Nielsen, Shakespeare and the Flute Concerto: From Character to Archetype

David Fanning, Michelle Assay

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In June 1916 Nielsen supplied incidental music for the tercentenary Shakespeare celebration in Hamlet’s castle of Kronborg, Helsingør (Elsinore). The three choruses and two songs he composed constitute one of his least-known works. But they had a legacy, and not only in the final choral number, which, to other words, subsequently became a candidate for Danish national anthem. Shortly after the event, Nielsen confided that he found Ariel and Caliban, for each of whom he had composed a sharply characterful song, so fascinating that he was considered writing an instrumental work based on their contrasting temperaments. This he never did, at least not explicitly. However, ten years later he composed his Flute Concerto, whose instrumental contrasts invite a reading based on the Ariel/Caliban duality. The distinctiveness of the concert’s confrontation between the flute solo and the orchestral bass trombone has long been recognised. However, this duality takes on a more focused and at the same time a broader significance when viewed in the light of Nielsen’s engagement with Shakespeare. Suggesting how a composer’s character music may re-emerge musically in the guise of archetypes, our article seeks to contribute to a growing field of investigation into the relationship between ‘applied’ and concert music.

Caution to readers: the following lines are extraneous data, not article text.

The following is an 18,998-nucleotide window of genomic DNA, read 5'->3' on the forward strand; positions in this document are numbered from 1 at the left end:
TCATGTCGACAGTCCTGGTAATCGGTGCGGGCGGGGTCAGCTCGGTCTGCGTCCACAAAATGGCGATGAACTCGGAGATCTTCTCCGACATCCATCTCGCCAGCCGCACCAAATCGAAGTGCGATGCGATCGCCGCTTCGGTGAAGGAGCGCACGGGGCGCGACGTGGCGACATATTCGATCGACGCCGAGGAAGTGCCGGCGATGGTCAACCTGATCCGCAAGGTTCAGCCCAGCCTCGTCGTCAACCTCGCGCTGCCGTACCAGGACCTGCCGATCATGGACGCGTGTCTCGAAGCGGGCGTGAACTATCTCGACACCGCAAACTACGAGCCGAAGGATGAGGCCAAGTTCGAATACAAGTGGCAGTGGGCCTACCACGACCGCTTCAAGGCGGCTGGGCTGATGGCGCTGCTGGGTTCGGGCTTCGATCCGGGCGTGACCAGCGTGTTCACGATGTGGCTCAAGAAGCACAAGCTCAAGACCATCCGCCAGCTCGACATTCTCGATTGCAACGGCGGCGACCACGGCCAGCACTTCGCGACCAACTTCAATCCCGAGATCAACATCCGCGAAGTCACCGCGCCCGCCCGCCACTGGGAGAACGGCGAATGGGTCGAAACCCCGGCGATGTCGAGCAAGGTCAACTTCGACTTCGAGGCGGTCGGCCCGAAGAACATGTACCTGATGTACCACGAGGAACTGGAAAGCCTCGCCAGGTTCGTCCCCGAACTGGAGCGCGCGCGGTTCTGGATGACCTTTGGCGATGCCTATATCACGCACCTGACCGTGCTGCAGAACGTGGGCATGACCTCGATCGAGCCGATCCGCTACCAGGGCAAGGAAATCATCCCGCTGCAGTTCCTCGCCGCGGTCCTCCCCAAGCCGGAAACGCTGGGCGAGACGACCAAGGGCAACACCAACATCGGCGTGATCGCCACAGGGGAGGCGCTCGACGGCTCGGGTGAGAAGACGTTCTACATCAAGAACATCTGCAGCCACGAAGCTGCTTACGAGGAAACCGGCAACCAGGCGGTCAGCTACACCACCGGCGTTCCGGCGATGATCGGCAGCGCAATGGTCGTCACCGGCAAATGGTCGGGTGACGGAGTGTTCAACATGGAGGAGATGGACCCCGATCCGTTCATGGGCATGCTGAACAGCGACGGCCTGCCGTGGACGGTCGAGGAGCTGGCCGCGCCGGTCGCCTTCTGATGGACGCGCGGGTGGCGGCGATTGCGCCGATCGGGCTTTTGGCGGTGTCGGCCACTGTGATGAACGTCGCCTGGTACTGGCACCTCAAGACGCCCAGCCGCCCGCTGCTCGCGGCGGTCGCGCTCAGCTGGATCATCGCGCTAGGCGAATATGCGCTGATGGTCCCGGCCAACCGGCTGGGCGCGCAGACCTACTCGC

Original languageEnglish
Pages (from-to)68-93
Number of pages26
JournalCarl Nielsen Studies
Publication statusPublished - 2 Oct 2020


  • Nielsen
  • Shakespeare
  • Ariel
  • Caliban


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